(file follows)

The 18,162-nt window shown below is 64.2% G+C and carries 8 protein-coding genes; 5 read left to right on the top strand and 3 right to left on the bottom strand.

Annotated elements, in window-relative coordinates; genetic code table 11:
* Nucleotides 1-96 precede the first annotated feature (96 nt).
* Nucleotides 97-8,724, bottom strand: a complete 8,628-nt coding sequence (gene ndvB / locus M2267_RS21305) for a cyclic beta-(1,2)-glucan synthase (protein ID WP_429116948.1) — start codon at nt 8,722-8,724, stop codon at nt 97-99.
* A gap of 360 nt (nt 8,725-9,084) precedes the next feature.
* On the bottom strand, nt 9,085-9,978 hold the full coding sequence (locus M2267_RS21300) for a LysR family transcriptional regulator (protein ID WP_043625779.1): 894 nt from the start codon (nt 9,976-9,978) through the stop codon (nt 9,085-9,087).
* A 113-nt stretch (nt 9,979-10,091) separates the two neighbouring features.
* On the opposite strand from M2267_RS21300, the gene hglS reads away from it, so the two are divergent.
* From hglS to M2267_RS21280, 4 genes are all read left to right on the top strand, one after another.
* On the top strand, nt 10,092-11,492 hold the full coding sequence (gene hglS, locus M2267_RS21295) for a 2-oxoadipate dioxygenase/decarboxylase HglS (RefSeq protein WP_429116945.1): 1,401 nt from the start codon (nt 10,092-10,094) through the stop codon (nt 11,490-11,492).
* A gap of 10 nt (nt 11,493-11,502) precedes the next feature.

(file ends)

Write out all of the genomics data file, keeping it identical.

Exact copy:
The 18,162-nt window shown below is 64.2% G+C and carries 8 protein-coding genes; 5 read left to right on the top strand and 3 right to left on the bottom strand.

Annotated elements, in window-relative coordinates; genetic code table 11:
* Nucleotides 1-96 precede the first annotated feature (96 nt).
* Nucleotides 97-8,724, bottom strand: a complete 8,628-nt coding sequence (gene ndvB / locus M2267_RS21305) for a cyclic beta-(1,2)-glucan synthase (protein ID WP_429116948.1) — start codon at nt 8,722-8,724, stop codon at nt 97-99.
* A gap of 360 nt (nt 8,725-9,084) precedes the next feature.
* On the bottom strand, nt 9,085-9,978 hold the full coding sequence (locus M2267_RS21300) for a LysR family transcriptional regulator (protein ID WP_043625779.1): 894 nt from the start codon (nt 9,976-9,978) through the stop codon (nt 9,085-9,087).
* A 113-nt stretch (nt 9,979-10,091) separates the two neighbouring features.
* On the opposite strand from M2267_RS21300, the gene hglS reads away from it, so the two are divergent.
* From hglS to M2267_RS21280, 4 genes are all read left to right on the top strand, one after another.
* On the top strand, nt 10,092-11,492 hold the full coding sequence (gene hglS, locus M2267_RS21295) for a 2-oxoadipate dioxygenase/decarboxylase HglS (RefSeq protein WP_429116945.1): 1,401 nt from the start codon (nt 10,092-10,094) through the stop codon (nt 11,490-11,492).
* A gap of 10 nt (nt 11,493-11,502) precedes the next feature.